Gastroscopy is a procedure that allows your caregiver to look at your upper gastrointestinal tract directly and give more immediate diagnoses for a number of different problems.

Some of the problems that can be evaluated or treated are as follows:

  • Esophageal problems (the tube that carries food to the stomach).

  • Gastric and peptic ulcers (gastric ulcer - in stomach; peptic ulcer - just past the stomach).

  • Swallowing difficulties.

  • Suspicion of cancer.

  • To take tissue samples (biopsies).

  • To control bleeding.


  • Allergies.

  • Medications taken including herbs, eye drops, over-the-counter medications, and creams.

  • Use of steroids (by mouth or creams).

  • Previous problems with anesthetics or novocaine.

  • Possibility of pregnancy, if this applies.

  • History of blood clots (thrombophlebitis).

  • History of bleeding or blood problems.

  • Previous surgery.

  • Other health problems.


  • Fast for several hours prior to the procedure or as your caregiver has instructed you.

  • You should be present 60 minutes prior to your procedure or as directed.


This test produces relatively little discomfort. During this procedure a long tube called a gastroscope is inserted through your mouth and down through your upper gastrointestinal tract. The procedural steps and instructions may vary slightly but are essentially as follows:

  • Before inserting the gastroscope in your mouth, steps will be taken to make you comfortable.

  • The tip of the gastroscope has a camera on the end, and the image is viewed by your caregiver on a video monitor. The gastroscope allows an examination of the esophagus, stomach, and small bowel (intestine) leading out of the stomach. Your caregiver may take pictures of areas of interest or abnormality. Following the examination, the gastroscope is removed.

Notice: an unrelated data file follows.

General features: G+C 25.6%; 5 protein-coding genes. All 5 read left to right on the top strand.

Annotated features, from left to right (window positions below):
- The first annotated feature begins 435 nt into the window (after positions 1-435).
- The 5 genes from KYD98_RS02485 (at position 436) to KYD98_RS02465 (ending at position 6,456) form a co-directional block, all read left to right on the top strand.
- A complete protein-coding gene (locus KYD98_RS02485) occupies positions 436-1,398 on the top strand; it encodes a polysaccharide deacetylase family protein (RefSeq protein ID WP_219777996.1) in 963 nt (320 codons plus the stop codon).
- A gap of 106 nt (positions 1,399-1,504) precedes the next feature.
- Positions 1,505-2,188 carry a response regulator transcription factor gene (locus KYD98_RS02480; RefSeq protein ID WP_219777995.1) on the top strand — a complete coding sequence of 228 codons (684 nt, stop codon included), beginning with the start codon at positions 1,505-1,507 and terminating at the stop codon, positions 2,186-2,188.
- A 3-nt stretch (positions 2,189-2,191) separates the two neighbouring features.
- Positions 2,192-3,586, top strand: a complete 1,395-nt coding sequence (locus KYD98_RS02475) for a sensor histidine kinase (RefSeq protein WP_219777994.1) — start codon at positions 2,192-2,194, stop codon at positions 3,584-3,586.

• Relax and follow instructions as much as possible.

  • Let your caregiver know if you are uncomfortable, anxious or in pain.

Before inserting the gastroscope in your mouth, steps will be taken to make you comfortable:

  • Your throat may be sprayed with a numbing agent (anesthetic) to dull your gag reflex.

  • You may be given an intravenous medication to calm and sedate you prior to or during the procedure.

  • Sometimes you may feel a mild discomfort when the tube is inserted. You do not need to worry. The tube is not going down your airway. You will be able to breathe just fine.


After your procedure, if given a medication for sedation, you may be taken to the recovery area. There, a nurse will watch and check your progress. Once you're awake, stable, and taking fluids well, barring other problems you will be allowed to go home. You may have a sore throat after your gastroscopy.


  • It is not unusual to pass moderate amounts of gas and experience a feeling of fullness following the procedure.

  • You may resume all normal meals and activities as directed by your caregiver.

  • Only take over-the-counter or prescription medicines for pain, discomfort, or fever as directed by your caregiver.

  • Follow instructions for the use of throat lozenges or gargles.

  • Do not drive a car or operate any dangerous equipment for at least 24 hours after being sedated.


  • You vomit bright red blood or material that looks like coffee grounds.

  • You have blood in your stools or the stools look black and tarry.

  • You have shortness of breath.

  • You have a fever.

  • You have difficulty recovering from your sedation.

  • You develop abdominal pain that keeps getting worse and cannot be relieved with medicine.

  • You have severe throat pain.